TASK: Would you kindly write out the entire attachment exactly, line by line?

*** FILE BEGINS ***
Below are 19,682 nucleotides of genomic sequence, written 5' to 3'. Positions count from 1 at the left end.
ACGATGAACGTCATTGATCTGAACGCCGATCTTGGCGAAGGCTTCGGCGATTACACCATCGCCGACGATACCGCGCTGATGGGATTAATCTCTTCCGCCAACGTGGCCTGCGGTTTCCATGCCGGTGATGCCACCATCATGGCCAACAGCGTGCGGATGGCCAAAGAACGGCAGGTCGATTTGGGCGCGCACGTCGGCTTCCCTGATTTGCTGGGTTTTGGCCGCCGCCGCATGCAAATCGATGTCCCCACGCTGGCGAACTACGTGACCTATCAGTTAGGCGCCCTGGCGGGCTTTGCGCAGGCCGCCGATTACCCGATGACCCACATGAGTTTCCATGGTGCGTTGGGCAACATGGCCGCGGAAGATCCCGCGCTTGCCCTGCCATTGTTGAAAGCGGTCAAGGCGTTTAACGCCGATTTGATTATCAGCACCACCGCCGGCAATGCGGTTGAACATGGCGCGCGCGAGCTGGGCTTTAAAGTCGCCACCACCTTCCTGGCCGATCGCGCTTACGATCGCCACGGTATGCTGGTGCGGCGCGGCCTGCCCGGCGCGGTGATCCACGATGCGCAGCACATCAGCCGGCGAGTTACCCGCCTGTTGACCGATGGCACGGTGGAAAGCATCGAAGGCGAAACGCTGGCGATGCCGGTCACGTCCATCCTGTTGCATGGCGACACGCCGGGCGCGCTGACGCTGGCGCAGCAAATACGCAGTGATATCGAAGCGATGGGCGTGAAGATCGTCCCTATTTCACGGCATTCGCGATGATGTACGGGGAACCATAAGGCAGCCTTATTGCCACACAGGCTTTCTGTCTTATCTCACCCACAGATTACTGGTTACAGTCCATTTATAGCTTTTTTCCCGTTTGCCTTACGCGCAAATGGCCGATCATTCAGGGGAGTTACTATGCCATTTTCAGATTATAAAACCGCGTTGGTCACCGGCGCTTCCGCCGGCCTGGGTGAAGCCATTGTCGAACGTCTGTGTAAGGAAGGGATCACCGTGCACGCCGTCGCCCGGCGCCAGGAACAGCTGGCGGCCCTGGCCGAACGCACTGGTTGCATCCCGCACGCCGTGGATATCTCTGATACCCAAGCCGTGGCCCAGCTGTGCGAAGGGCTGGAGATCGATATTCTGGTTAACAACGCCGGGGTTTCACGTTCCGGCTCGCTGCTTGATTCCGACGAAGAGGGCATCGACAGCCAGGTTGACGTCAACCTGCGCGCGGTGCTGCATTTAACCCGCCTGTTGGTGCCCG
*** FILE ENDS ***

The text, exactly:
Below are 19,682 nucleotides of genomic sequence, written 5' to 3'. Positions count from 1 at the left end.
ACGATGAACGTCATTGATCTGAACGCCGATCTTGGCGAAGGCTTCGGCGATTACACCATCGCCGACGATACCGCGCTGATGGGATTAATCTCTTCCGCCAACGTGGCCTGCGGTTTCCATGCCGGTGATGCCACCATCATGGCCAACAGCGTGCGGATGGCCAAAGAACGGCAGGTCGATTTGGGCGCGCACGTCGGCTTCCCTGATTTGCTGGGTTTTGGCCGCCGCCGCATGCAAATCGATGTCCCCACGCTGGCGAACTACGTGACCTATCAGTTAGGCGCCCTGGCGGGCTTTGCGCAGGCCGCCGATTACCCGATGACCCACATGAGTTTCCATGGTGCGTTGGGCAACATGGCCGCGGAAGATCCCGCGCTTGCCCTGCCATTGTTGAAAGCGGTCAAGGCGTTTAACGCCGATTTGATTATCAGCACCACCGCCGGCAATGCGGTTGAACATGGCGCGCGCGAGCTGGGCTTTAAAGTCGCCACCACCTTCCTGGCCGATCGCGCTTACGATCGCCACGGTATGCTGGTGCGGCGCGGCCTGCCCGGCGCGGTGATCCACGATGCGCAGCACATCAGCCGGCGAGTTACCCGCCTGTTGACCGATGGCACGGTGGAAAGCATCGAAGGCGAAACGCTGGCGATGCCGGTCACGTCCATCCTGTTGCATGGCGACACGCCGGGCGCGCTGACGCTGGCGCAGCAAATACGCAGTGATATCGAAGCGATGGGCGTGAAGATCGTCCCTATTTCACGGCATTCGCGATGATGTACGGGGAACCATAAGGCAGCCTTATTGCCACACAGGCTTTCTGTCTTATCTCACCCACAGATTACTGGTTACAGTCCATTTATAGCTTTTTTCCCGTTTGCCTTACGCGCAAATGGCCGATCATTCAGGGGAGTTACTATGCCATTTTCAGATTATAAAACCGCGTTGGTCACCGGCGCTTCCGCCGGCCTGGGTGAAGCCATTGTCGAACGTCTGTGTAAGGAAGGGATCACCGTGCACGCCGTCGCCCGGCGCCAGGAACAGCTGGCGGCCCTGGCCGAACGCACTGGTTGCATCCCGCACGCCGTGGATATCTCTGATACCCAAGCCGTGGCCCAGCTGTGCGAAGGGCTGGAGATCGATATTCTGGTTAACAACGCCGGGGTTTCACGTTCCGGCTCGCTGCTTGATTCCGACGAAGAGGGCATCGACAGCCAGGTTGACGTCAACCTGCGCGCGGTGCTGCATTTAACCCGCCTGTTGGTGCCCG